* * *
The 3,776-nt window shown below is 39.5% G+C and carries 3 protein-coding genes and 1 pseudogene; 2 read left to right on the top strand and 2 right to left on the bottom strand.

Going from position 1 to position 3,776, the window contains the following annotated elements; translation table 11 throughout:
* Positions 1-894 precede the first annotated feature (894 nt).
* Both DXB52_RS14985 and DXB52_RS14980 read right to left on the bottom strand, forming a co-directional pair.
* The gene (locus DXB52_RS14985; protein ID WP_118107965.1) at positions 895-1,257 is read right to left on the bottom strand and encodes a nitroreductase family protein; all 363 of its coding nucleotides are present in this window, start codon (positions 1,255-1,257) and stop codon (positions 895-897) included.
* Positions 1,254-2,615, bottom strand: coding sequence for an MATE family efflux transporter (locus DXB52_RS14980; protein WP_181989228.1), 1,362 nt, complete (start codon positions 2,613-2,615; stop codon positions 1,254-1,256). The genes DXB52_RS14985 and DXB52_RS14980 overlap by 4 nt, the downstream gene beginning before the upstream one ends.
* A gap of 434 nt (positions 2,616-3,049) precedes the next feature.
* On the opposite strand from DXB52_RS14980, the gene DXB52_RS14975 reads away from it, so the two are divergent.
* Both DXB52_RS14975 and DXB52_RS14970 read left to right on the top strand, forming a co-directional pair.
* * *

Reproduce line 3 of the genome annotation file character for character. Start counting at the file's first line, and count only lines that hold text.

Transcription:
* Positions 1-894 precede the first annotated feature (894 nt).